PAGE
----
Jan 25, 2024

Introducing Henry VIII, the missing figure in SIX The Musical

A jewel of the AGO Collection takes centre stage and comes face to face with his musical wives

Renaissance portrait of King Henry VIII, from waist up, dressed in furs

Circle of Hans Holbein, the younger. Portrait of Henry VIII, 16th century. Oil on oak panel, Overall: 64 x 51.8 cm. Art Gallery of Ontario. Anonymous Gift, 2000. Photo © AGO. 2000/172

By Adam Harris Levine, Associate Curator, European Art, Art Gallery of Ontario

At the centre of the Tony Award-winning production SIX The Musical is the late Henry VIII – once proud king of England. Yet, in this excitingly original re-telling of history, despite being a larger-than-life figure, he’s nowhere to be seen. A story told from the perspective of his six wives through music and dance - a fun and feminist corrective - that we don’t see Henry is all to the point, but does leave one to wonder, what did he look like really?

As a curator, I am committed to finding new ways to talk about the history of European art and its reception, and I enjoyed SIX The Musical for making history contemporary on stage right here in Toronto.

Here at the AGO, we have a superb depiction of the man at the centre of all the drama. Gifted to the museum in 2000, this oil on wood panel portrait, currently on view in the Thomson Collection of European Art, shows us the king from the waist up, strong, confident, and in charge.

But did he really look like that?  Beginning in the Middle Ages, portraiture was a primary weapon in the ongoing battle to assert authority and legitimacy - a branding device used by the wealthy and powerful. Henry was very aware of the power of images, commissioning numerous artists to paint images of himself and his family members. No humility or pretence of realism here - artists were paid to produce portraits of an imposing figure, six feet tall, stout, broad-shouldered, thickly bearded, and lavishly dressed in silks, furs, and jewels.

One of Henry’s court painters was Hans Holbein the Younger, considered by some to be the most accomplished portraitist of the 1500s. There’s a great song – Haus of Holbein – sung by all the Queens in SIX The Musical that’s dedicated to the painter. Born to a family of accomplished painters in Germany, then training in Switzerland, Holbein was welcomed to the English court by Henry’s advisor, Thomas Cromwell, and second wife, Anne Boleyn. As a court painter, Holbein produced portraits and decorations for members of the royal family, sometimes on a fixed salary and often on an exclusive basis.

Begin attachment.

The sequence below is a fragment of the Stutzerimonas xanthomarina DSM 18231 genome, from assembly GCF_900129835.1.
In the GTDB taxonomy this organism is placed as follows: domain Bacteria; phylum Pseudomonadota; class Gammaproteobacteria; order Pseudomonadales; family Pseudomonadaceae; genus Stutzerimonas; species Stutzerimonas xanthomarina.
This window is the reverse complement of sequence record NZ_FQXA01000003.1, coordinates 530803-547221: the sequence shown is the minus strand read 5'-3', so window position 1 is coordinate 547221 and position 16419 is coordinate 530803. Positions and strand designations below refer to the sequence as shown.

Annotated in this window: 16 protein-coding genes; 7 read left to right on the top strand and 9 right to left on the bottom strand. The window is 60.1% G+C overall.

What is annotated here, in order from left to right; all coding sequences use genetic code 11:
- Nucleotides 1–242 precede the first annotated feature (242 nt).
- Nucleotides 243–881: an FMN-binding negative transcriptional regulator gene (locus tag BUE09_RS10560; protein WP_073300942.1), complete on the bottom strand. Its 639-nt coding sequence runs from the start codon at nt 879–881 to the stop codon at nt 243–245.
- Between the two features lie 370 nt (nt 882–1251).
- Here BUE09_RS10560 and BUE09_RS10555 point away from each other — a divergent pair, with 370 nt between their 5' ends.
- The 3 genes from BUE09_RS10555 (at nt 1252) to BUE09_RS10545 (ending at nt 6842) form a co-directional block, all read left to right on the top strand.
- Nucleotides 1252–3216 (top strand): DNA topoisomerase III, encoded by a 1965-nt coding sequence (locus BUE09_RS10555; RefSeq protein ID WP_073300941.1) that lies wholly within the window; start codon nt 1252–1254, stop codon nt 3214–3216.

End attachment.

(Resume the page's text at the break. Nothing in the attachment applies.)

In 1537, Henry commissioned Holbein to decorate his new palace, Whitehall, with a series of monumental paintings, and one of these included a full-size, standing portrait of the king. Neither Holbein’s talent nor connections could not save him from an ignoble end – he died of the plague in 1543, his body buried in a communal pit. But in the years that followed, before Whitehall Palace burned down in 1698, several artists made their own versions of Holbein’s portrait, disseminating the iconic image that we associate with Henry VIII today.

Recently, I had the pleasure of introducing the cast of Toronto’s production of SIX The Musical to our Henry. Check it out:

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SIX The Musical continues at the Royal Alexandra Theatre. Portrait of Henry VIII is on view now on level 1 of the AGO (Gallery 113).

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